In the midst of this Covid pandemic, there is always plenty to go around. Plenty of blame and plenty of praise; plenty of fear and plenty of heroism; plenty of stories and plenty of endings. It’s easy to become numb to all the sea of information washing over us daily in such trying times. However, in doing so, we neglect the importance of recognizing and acknowledging all the tremendous strain and effort individuals are enduring and exuding. At these moments, it becomes all the more important to note, highlight and praise the individuals and groups who are providing for their communities in this battle against a disease. With that in mind, we must commemorate and sing the praises of women worldwide, who disproportionately lead the fight on the frontlines against Covid.
It has become popular in the 21st century to make sweeping statements about whole swarths or groups of people without evidence to support the claim. Grandiosity and embellishment are the coins of the era. So it can become easy to be inured to statements as bold as “women overwhelmingly lead the frontline fight on Covid.” We must recognize this statement not as hyperbole but as an unequivocal statement of literal truth. The sky looks blue, and the war against the novel coronavirus has been waged first and foremost by women.
70% of all healthcare workers are women. That’s a staggeringly high percentage, and it doesn’t take a genius to realize that the fight against Covid is being waged primarily by the healthcare industry. There are plenty of doctor and nurse burnout stories because of the long hours and consistency of death. What the reports fail to acknowledge is this burden statistically befalls women primarily all around the world. If this is a war, and all the language globally has been centered around “fighting” the disease, then women make up the infantry, the artillery, the cavalry–they are the army. It is time we start praising them as the soldiers for humanity they have been in the same way men are glorified for fighting wars that rain down destruction.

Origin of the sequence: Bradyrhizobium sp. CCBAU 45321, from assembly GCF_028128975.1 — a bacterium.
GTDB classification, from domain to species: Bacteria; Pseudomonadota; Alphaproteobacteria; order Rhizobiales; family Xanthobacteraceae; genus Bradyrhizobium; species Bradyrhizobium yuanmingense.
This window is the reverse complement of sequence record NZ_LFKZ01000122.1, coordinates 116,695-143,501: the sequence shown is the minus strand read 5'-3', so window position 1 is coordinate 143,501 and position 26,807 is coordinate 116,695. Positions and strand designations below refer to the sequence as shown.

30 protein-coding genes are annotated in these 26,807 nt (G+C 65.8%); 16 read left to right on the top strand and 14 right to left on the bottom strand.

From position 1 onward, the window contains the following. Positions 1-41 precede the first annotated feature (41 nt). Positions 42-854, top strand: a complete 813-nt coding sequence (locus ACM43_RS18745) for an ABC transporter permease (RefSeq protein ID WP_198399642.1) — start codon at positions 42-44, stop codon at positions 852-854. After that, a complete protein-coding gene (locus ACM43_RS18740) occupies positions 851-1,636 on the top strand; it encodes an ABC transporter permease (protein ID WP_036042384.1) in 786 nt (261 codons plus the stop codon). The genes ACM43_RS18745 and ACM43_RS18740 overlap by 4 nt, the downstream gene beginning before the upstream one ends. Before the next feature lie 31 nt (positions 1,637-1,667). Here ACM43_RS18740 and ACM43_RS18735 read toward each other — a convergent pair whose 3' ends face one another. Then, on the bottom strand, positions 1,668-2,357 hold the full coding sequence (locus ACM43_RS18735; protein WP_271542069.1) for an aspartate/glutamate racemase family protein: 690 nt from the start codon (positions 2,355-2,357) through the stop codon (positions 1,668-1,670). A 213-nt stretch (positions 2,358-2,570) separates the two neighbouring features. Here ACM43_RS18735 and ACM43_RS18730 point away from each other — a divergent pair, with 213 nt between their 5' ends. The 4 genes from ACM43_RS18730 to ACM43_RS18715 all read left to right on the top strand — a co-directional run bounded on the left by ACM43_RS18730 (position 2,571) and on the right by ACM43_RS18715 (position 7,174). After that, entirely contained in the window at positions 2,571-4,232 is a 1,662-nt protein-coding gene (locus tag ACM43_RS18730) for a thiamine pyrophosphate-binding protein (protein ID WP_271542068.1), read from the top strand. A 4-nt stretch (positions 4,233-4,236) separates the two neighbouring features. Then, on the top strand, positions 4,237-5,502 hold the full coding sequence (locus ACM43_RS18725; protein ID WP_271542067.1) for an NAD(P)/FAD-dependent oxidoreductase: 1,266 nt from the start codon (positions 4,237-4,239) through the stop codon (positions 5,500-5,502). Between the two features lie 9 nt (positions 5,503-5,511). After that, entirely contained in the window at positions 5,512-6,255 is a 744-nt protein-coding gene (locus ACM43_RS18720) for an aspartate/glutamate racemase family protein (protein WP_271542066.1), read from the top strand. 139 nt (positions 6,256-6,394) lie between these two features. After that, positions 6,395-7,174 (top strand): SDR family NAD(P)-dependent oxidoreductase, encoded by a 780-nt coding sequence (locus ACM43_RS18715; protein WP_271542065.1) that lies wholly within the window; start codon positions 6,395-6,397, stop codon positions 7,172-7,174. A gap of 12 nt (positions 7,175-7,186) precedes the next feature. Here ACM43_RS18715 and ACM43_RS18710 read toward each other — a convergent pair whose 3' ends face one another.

In this genuine struggle against a new disease, women have also made themselves the most at risk. 90% of nurses are women, and nurses tend to be the most exposed to patients during their stay in a hospital. A nurse’s day consists of touching and getting close to patients–whether it’s changing IVs, helping adjust positioning, or any other necessary tasks for patients to receive compassionate care. The vast majority of healthcare workers who expose themselves to the greatest extent are nurses, and just on numbers alone, the vast majority of nurses are women. You do the math.
It’s also imperative to remember that, generally speaking, women also shoulder a significant burden at home. With schools and child care facilities closing, that responsibility has grown exponentially. So not only are women on the frontlines of the battle, but they’re also on the homefront trying to keep their families stable and secure in exceedingly trying times. Whether it’s helping students with schoolwork or being the consistent source of safety, Mothers have also been serving on another frontline of the pandemic, the frontline to keep children sane and progressing healthily both medically and mentally.